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Archive for the category “Literature”

“SCAFFOLDING” by Seamus Heaney

My Year 11s are being tested on poetry in their GCSE examination tomorrow:

“Scaffolding” by Seamus Heaney

Masons, when they start upon a building,

Are careful to test out the scaffolding;

Make sure that planks won’t slip at busy points,

Secure all ladders, tighten bolted joints.

 And yet all this comes down when the job’s done

Showing off walls of sure and solid stone.

 So if, my dear, there sometimes seem to be

Old bridges breaking between you and me

 Never fear. We may let the scaffolds fall,

Confident that we have built our wall.

Youtube link to Heaney reading the poem “Scaffolding” and explaining the context that it was written to smooth over a disagreement between him and his wife: http://www.youtube.com/watch?v=fNYBwF7lKLA

This poem refers to scaffolding and  a bridge. This metaphorical idea is also used in the critical reading to discuss blogging: the architecture of participation, the scaffolding of the learning process, co-construction between technology / culture and the idea of layers in mediated communication. Key quotations are added below:

Meikle and Young P125 “Web 2.0 platforms have empowered creative audiences; they also, however, implicate their users within regimes of intellectual property. The Web 2.0 ‘architecture of participation’ means that we collaborate on building…” Meikle and Young P67 “architecture of participation through which users add value to the system just by using it”

Neil Selwyn P77/78 “a process referred to by psychologists such as Peter Woods and Jerome Bruner as “scaffolding”…There is now considerable academic interest in the field of “computer supported collaborative learning” where individuals collaborate and learn at a distance via online tools such as wikis, blogs and other online collaborative workspaces. As Leask and Younie (2001) argue, online technologies can support access to knowledgeable others beyond the learners immediate environment and can form an important part of the “scaffolded” learning process. In this sense learning is now felt to be a technology-supported matter of a collaborative “we think” or “we all learn” rather than an individualized concern of what “I think” or “I learn” (Leadbetter 2008b, Bonk 2009)

Rettberg P47 “it is clear that technology does affect the ways in which we live, technology does not appear out of a void and is itself shaped by cultural developments. This more moderate view has been referred to as co-construction, a term that emphasizes the mutual dependencies between technologies and culture.”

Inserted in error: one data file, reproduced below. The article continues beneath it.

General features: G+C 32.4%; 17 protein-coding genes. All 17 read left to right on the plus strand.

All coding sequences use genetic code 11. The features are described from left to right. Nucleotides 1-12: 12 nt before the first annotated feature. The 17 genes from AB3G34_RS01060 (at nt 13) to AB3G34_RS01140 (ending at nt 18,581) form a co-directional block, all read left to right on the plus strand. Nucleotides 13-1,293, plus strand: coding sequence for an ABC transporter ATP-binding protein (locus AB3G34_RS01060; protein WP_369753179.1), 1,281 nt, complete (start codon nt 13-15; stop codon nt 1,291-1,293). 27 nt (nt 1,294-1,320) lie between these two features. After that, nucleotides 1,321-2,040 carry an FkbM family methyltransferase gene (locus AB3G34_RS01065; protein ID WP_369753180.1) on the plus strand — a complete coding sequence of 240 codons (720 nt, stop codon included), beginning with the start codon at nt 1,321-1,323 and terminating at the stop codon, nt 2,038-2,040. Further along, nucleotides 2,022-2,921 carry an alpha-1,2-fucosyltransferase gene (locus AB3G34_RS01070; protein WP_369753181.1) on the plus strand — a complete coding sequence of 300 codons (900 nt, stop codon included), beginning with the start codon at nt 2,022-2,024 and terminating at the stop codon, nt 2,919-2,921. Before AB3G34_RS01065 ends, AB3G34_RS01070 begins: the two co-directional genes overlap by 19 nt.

Meikle and Young P19 “Benkler (2006: 383-459) argues that all mediated communication involves three layers, which he calls the physical, logical and content layers.” Physical layer: device  – computer. Logical layer: software – connectivity html/http protocols that underpin the web. Meikle and Young P20 Content layer: “the messages and ideas, the information and entertainment, the stories, songs and images that we share….Developments and possibilities are not only adopted but also adapted.”

I particularly like this idea of the three layers: almost like bricks in the construction of the “wall” that Heaney describes….fingers crossed for the examination tomorrow….

“Lord of the Flies” reflections…..

Preparations for teaching my scheme of work on “Lord of the Flies” by William Golding led me to some serious reflections on parallel situations in contemporary life at sixth form in my school…….

Imagine if the setting of the island without any adults was actually our sixth form building: would the washing up get done?

Imagine if the contest for leadership between Ralph and Jack in the novel was actually the current contest for leadership of the Young Enterprise team: who would win? The reliable chief character? Or the brave hunter type? These questions about personality and the dynamics of leadership within a group of young people are universal and pertinent irrespective of gender and time.

It is interesting to watch our girls as they undertake the January examinations: some girls rise to the challenge effectively and without nerves, others find the examinations daunting and need a great deal of support and encouragement.

Anyway enough musings from me – time to pass the symbol of the conch on and look at what others have had to say in their blogs…..

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